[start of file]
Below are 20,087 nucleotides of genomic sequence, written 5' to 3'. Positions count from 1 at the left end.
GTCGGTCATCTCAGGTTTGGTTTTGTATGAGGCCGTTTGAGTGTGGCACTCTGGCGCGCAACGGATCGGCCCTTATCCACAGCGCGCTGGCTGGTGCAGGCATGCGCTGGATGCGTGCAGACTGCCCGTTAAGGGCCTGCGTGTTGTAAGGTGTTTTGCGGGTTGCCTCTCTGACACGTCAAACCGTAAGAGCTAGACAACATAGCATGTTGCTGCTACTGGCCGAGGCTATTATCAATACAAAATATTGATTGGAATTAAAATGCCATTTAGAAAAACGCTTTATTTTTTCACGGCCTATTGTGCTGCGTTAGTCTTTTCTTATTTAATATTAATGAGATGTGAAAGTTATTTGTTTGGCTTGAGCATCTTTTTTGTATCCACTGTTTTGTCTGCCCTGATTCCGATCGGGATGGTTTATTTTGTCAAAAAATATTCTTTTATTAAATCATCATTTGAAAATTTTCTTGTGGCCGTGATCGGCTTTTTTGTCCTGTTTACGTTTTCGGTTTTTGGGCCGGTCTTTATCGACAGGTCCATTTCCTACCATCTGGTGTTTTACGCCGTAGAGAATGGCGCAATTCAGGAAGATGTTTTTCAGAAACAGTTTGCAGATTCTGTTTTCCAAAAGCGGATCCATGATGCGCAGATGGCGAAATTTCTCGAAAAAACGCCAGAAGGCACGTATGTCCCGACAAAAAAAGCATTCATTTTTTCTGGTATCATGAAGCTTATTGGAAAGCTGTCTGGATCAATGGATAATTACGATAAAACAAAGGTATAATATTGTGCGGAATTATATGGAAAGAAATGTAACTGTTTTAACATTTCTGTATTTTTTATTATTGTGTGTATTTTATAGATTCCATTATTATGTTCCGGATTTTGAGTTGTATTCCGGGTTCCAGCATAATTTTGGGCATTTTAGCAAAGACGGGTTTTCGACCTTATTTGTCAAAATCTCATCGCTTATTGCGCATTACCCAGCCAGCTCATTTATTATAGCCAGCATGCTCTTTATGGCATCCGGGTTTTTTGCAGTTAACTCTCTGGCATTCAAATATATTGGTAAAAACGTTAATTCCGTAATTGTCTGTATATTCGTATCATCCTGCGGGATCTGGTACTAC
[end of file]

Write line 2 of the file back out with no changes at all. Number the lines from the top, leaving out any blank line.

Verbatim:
GTCGGTCATCTCAGGTTTGGTTTTGTATGAGGCCGTTTGAGTGTGGCACTCTGGCGCGCAACGGATCGGCCCTTATCCACAGCGCGCTGGCTGGTGCAGGCATGCGCTGGATGCGTGCAGACTGCCCGTTAAGGGCCTGCGTGTTGTAAGGTGTTTTGCGGGTTGCCTCTCTGACACGTCAAACCGTAAGAGCTAGACAACATAGCATGTTGCTGCTACTGGCCGAGGCTATTATCAATACAAAATATTGATTGGAATTAAAATGCCATTTAGAAAAACGCTTTATTTTTTCACGGCCTATTGTGCTGCGTTAGTCTTTTCTTATTTAATATTAATGAGATGTGAAAGTTATTTGTTTGGCTTGAGCATCTTTTTTGTATCCACTGTTTTGTCTGCCCTGATTCCGATCGGGATGGTTTATTTTGTCAAAAAATATTCTTTTATTAAATCATCATTTGAAAATTTTCTTGTGGCCGTGATCGGCTTTTTTGTCCTGTTTACGTTTTCGGTTTTTGGGCCGGTCTTTATCGACAGGTCCATTTCCTACCATCTGGTGTTTTACGCCGTAGAGAATGGCGCAATTCAGGAAGATGTTTTTCAGAAACAGTTTGCAGATTCTGTTTTCCAAAAGCGGATCCATGATGCGCAGATGGCGAAATTTCTCGAAAAAACGCCAGAAGGCACGTATGTCCCGACAAAAAAAGCATTCATTTTTTCTGGTATCATGAAGCTTATTGGAAAGCTGTCTGGATCAATGGATAATTACGATAAAACAAAGGTATAATATTGTGCGGAATTATATGGAAAGAAATGTAACTGTTTTAACATTTCTGTATTTTTTATTATTGTGTGTATTTTATAGATTCCATTATTATGTTCCGGATTTTGAGTTGTATTCCGGGTTCCAGCATAATTTTGGGCATTTTAGCAAAGACGGGTTTTCGACCTTATTTGTCAAAATCTCATCGCTTATTGCGCATTACCCAGCCAGCTCATTTATTATAGCCAGCATGCTCTTTATGGCATCCGGGTTTTTTGCAGTTAACTCTCTGGCATTCAAATATATTGGTAAAAACGTTAATTCCGTAATTGTCTGTATATTCGTATCATCCTGCGGGATCTGGTACTAC